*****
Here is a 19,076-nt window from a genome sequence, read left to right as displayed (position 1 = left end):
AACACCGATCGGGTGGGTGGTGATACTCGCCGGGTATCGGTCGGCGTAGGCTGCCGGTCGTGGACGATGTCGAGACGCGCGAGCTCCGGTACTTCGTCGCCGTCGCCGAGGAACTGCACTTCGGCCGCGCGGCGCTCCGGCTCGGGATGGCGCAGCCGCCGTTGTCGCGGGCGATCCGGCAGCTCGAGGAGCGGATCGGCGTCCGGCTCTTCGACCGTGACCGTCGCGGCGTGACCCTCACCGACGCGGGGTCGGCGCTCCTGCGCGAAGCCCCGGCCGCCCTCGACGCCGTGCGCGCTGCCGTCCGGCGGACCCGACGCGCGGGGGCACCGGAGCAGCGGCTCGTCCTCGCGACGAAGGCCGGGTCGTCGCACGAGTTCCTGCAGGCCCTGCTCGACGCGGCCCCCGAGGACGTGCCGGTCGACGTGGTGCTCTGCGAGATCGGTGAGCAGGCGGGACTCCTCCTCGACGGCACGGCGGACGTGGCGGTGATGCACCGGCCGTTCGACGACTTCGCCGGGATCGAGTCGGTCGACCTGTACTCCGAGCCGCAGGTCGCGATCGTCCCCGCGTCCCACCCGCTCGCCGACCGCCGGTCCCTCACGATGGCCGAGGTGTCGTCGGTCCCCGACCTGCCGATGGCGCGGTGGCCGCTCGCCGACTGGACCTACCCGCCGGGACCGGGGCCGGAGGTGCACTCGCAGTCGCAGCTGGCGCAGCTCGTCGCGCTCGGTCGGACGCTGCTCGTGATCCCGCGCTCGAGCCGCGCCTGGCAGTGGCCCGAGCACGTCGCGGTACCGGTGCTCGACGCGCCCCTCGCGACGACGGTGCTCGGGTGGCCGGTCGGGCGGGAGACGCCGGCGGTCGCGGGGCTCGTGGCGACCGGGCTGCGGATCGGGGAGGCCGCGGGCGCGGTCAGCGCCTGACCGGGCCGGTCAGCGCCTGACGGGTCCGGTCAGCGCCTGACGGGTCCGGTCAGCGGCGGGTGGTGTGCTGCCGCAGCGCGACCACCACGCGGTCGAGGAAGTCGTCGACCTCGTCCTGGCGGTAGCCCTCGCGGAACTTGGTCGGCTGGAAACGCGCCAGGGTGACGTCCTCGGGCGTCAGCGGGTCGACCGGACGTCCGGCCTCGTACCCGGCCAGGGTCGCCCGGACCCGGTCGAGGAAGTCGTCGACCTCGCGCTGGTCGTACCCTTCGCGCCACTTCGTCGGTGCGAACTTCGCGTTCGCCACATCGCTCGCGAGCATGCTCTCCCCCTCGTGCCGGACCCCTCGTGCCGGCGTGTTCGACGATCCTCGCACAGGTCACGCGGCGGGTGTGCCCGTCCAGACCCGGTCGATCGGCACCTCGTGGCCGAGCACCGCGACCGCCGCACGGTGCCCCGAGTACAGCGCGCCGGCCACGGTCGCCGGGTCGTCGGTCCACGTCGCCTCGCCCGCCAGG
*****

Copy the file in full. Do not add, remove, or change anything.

Here is a 19,076-nt window from a genome sequence, read left to right as displayed (position 1 = left end):
AACACCGATCGGGTGGGTGGTGATACTCGCCGGGTATCGGTCGGCGTAGGCTGCCGGTCGTGGACGATGTCGAGACGCGCGAGCTCCGGTACTTCGTCGCCGTCGCCGAGGAACTGCACTTCGGCCGCGCGGCGCTCCGGCTCGGGATGGCGCAGCCGCCGTTGTCGCGGGCGATCCGGCAGCTCGAGGAGCGGATCGGCGTCCGGCTCTTCGACCGTGACCGTCGCGGCGTGACCCTCACCGACGCGGGGTCGGCGCTCCTGCGCGAAGCCCCGGCCGCCCTCGACGCCGTGCGCGCTGCCGTCCGGCGGACCCGACGCGCGGGGGCACCGGAGCAGCGGCTCGTCCTCGCGACGAAGGCCGGGTCGTCGCACGAGTTCCTGCAGGCCCTGCTCGACGCGGCCCCCGAGGACGTGCCGGTCGACGTGGTGCTCTGCGAGATCGGTGAGCAGGCGGGACTCCTCCTCGACGGCACGGCGGACGTGGCGGTGATGCACCGGCCGTTCGACGACTTCGCCGGGATCGAGTCGGTCGACCTGTACTCCGAGCCGCAGGTCGCGATCGTCCCCGCGTCCCACCCGCTCGCCGACCGCCGGTCCCTCACGATGGCCGAGGTGTCGTCGGTCCCCGACCTGCCGATGGCGCGGTGGCCGCTCGCCGACTGGACCTACCCGCCGGGACCGGGGCCGGAGGTGCACTCGCAGTCGCAGCTGGCGCAGCTCGTCGCGCTCGGTCGGACGCTGCTCGTGATCCCGCGCTCGAGCCGCGCCTGGCAGTGGCCCGAGCACGTCGCGGTACCGGTGCTCGACGCGCCCCTCGCGACGACGGTGCTCGGGTGGCCGGTCGGGCGGGAGACGCCGGCGGTCGCGGGGCTCGTGGCGACCGGGCTGCGGATCGGGGAGGCCGCGGGCGCGGTCAGCGCCTGACCGGGCCGGTCAGCGCCTGACGGGTCCGGTCAGCGCCTGACGGGTCCGGTCAGCGGCGGGTGGTGTGCTGCCGCAGCGCGACCACCACGCGGTCGAGGAAGTCGTCGACCTCGTCCTGGCGGTAGCCCTCGCGGAACTTGGTCGGCTGGAAACGCGCCAGGGTGACGTCCTCGGGCGTCAGCGGGTCGACCGGACGTCCGGCCTCGTACCCGGCCAGGGTCGCCCGGACCCGGTCGAGGAAGTCGTCGACCTCGCGCTGGTCGTACCCTTCGCGCCACTTCGTCGGTGCGAACTTCGCGTTCGCCACATCGCTCGCGAGCATGCTCTCCCCCTCGTGCCGGACCCCTCGTGCCGGCGTGTTCGACGATCCTCGCACAGGTCACGCGGCGGGTGTGCCCGTCCAGACCCGGTCGATCGGCACCTCGTGGCCGAGCACCGCGACCGCCGCACGGTGCCCCGAGTACAGCGCGCCGGCCACGGTCGCCGGGTCGTCGGTCCACGTCGCCTCGCCCGCCAGG